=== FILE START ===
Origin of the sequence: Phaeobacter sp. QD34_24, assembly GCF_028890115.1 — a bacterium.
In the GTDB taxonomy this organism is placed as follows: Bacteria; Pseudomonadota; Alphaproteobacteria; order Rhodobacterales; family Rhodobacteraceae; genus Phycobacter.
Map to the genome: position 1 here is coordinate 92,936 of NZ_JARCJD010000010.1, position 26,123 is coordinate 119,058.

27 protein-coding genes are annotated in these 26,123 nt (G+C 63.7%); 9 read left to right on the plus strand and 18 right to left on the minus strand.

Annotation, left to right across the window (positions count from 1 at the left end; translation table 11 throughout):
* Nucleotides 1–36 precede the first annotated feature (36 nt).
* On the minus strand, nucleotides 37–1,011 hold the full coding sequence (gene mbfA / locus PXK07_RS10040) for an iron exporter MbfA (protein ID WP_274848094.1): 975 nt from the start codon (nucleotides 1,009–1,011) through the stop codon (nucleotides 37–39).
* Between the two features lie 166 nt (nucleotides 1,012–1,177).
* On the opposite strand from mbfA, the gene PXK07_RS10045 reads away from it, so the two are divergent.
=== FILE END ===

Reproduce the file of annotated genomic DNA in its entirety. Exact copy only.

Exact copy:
Origin of the sequence: Phaeobacter sp. QD34_24, assembly GCF_028890115.1 — a bacterium.
In the GTDB taxonomy this organism is placed as follows: Bacteria; Pseudomonadota; Alphaproteobacteria; order Rhodobacterales; family Rhodobacteraceae; genus Phycobacter.
Map to the genome: position 1 here is coordinate 92,936 of NZ_JARCJD010000010.1, position 26,123 is coordinate 119,058.

27 protein-coding genes are annotated in these 26,123 nt (G+C 63.7%); 9 read left to right on the plus strand and 18 right to left on the minus strand.

Annotation, left to right across the window (positions count from 1 at the left end; translation table 11 throughout):
* Nucleotides 1–36 precede the first annotated feature (36 nt).
* On the minus strand, nucleotides 37–1,011 hold the full coding sequence (gene mbfA / locus PXK07_RS10040) for an iron exporter MbfA (protein ID WP_274848094.1): 975 nt from the start codon (nucleotides 1,009–1,011) through the stop codon (nucleotides 37–39).
* Between the two features lie 166 nt (nucleotides 1,012–1,177).
* On the opposite strand from mbfA, the gene PXK07_RS10045 reads away from it, so the two are divergent.